On the other hand 'it's a woman's prerogative to change her mind!' I don't know who said it but I like them already. This morning I exchanged black and orange for purple. Well, eggplant. It's sitting by the bed, smiling. Fill me up, it seems to be saying. Nothing harlotty about it.
 I think we're going to travel well together -
into the sunset.

Friday, June 08, 2018

Into the Brambles

*Dear patient reader, I have no idea how to fix the inconsistencies in the print in this post. Can only suggest you read it in bright light.

"Maybe you could pick the blackberries while I mow the grass?" the OC suggested.

 "You should wear the wellies though so's not to tear up your legs."

"The wellies" are an ancient leftover from a former life (Montana, I think). They have been languishing for years, undisturbed, in a quiet corner of the garage. Having assured myself that no spiders had set up housekeeping therein, I donned the wellies which are a faded shade of olive green, not to mention three sizes too large, and one of the OC's most battered garden hats, in a matching, equally faded green. One can't be too careful - those style police can jump out from the most unexpected places. Best to give them nothing to write me up about. Grabbing gloves and a bowl I was ready to go where no husband is foolish enough to go.....

Into the brambles.

Our blackberry patch is a small operation, planted and tended mostly by Mother Nature, harvested by us, the birds and a variety of bramble-immune critters. Including, but not limited to, those that live in here - above left.

Winter lingered long this year. Pineapple plants withered; the moringa tree brownly expired; banana plants died (we thought). The blueberries loved having a cold spell. They flowered and set abundant fruit, but life goes on. Birds have to eat, and they did - every last berry. Then came the rain, lots of it and, as the temperatures rose, everything went into hyper-growth and re-birth. Brand new pineapple babies rose from their parents' ashes. New leaves, tightly furled, pushed skyward like pencils from the presumed-dead banana plants. Sunshine came on the heels of the rain and the moringa's roots sent up shoots that are now taller than me. And I'm no midget.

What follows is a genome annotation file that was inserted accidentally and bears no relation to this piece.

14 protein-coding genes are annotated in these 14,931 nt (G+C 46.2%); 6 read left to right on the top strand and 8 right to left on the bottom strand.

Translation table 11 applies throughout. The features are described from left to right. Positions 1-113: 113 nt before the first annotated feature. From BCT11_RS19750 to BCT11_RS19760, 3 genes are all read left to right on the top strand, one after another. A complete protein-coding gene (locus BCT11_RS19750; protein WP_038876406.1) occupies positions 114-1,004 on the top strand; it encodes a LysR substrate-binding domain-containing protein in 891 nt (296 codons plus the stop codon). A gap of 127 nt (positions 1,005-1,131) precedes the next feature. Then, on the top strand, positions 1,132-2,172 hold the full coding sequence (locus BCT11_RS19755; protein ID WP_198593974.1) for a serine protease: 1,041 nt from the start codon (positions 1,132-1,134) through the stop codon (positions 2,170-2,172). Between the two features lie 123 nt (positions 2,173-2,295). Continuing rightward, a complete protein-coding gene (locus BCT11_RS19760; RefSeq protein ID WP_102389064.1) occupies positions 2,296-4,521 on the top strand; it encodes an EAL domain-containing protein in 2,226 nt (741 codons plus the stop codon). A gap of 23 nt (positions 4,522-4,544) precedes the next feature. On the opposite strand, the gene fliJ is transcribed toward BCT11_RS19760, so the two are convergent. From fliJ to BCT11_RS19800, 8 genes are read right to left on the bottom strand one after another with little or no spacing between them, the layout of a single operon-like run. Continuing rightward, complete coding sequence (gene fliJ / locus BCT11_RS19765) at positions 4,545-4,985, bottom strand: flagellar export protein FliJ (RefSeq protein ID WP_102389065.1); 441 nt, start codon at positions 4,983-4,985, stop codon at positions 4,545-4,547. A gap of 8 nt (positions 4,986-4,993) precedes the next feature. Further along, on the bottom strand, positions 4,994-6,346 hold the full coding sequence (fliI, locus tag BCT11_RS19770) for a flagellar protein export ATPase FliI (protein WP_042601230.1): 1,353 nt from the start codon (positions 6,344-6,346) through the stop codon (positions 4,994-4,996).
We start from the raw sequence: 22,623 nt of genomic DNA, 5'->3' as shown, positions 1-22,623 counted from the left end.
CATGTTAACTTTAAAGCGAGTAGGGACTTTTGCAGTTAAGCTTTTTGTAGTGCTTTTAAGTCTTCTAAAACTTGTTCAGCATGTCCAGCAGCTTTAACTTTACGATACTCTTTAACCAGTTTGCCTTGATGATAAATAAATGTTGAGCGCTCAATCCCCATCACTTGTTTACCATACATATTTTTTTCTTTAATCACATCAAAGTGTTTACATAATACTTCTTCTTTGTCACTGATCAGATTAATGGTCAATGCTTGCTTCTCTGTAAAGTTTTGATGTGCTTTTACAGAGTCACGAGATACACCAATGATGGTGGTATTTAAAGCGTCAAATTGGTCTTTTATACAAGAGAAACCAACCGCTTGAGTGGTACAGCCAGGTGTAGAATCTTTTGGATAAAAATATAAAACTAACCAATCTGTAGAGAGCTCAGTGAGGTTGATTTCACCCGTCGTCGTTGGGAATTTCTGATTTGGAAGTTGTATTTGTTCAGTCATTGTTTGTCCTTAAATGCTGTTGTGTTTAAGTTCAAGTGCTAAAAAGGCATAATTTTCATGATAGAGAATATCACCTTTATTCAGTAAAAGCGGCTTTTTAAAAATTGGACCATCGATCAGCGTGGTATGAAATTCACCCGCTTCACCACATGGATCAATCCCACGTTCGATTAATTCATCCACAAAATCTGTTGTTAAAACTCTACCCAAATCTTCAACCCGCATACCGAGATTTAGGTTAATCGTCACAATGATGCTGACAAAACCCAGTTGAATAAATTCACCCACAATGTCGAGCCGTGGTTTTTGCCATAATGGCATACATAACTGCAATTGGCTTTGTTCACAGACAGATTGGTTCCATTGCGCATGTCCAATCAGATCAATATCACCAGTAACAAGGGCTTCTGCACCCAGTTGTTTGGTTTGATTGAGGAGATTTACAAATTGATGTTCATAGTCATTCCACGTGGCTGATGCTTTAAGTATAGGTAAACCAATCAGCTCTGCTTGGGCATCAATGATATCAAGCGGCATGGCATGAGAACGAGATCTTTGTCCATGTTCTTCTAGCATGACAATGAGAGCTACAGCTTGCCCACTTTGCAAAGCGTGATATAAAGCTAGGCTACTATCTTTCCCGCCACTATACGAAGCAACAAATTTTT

Mother Nature laughs when we try to grow tomatoes in our sandy soil. When I first saw tiny tomato plants popping up on the compost I was eager to dig them up, pot them and lavish them with TLC. Not so fast, said MN in my ear, they like it there. All those kitchen scraps, potato peels and coffee grounds, all that stuff the OC amended the compost with - can't you see they're perfectly happy right where I put them?
And since it's not nice to fool with mother nature I left them there and now we have these little beauties, right there on the compost pile.

I've heard that bears like berries. Venturing further into the thicket I saw depressions there where bears might well have rested after a nice tummy-full of our (well, Mother Nature's) berries. True, I've never seen bears in or near our garden, but, less than a mile from here there's a sign warning motorists to watch for bears! So, it's not such a stretch. That said, you'll be the first to know if I ever do see a bear wandering through our brambles.

But, back to berry-picking. I found myself putting all that yoga to practical use. The easy pickings were around the edges, but back among the thorns where the fattest and juiciest berries glistened, just out of reach, all those forward folds, half moons, dancers' and warrior poses suddenly became extremely useful. "Relax into the pose," we constantly hear at yoga. All very well in the studio which is thorn-free, not such a great idea precariously balanced on top of the compost heap, reaching for a tantalizing blackberry jewel. Unless you want to land face down in the brambles and lose a hard-won bowl of berries. In which case relax away.

That was not what I wanted. What I wanted was the greatest number of berries for the least amount of blood.

 Finished at last. Soaked through and bristling with tiny thorns in spite of my best efforts to avoid them, me and the outsized wellies plodded towards the house. Out of the wellies, into the  blissful cool, out of thorn-riddled clothing, into dry. Eventually I'll have to wash my haul and add them to the growing stash in the freezer.

 And figure out how to make blackberry jam.

But first - down on the bedroom floor for savasana, my favourite yoga pose. And this time, you'd better believe, I'll have no trouble relaxing into it.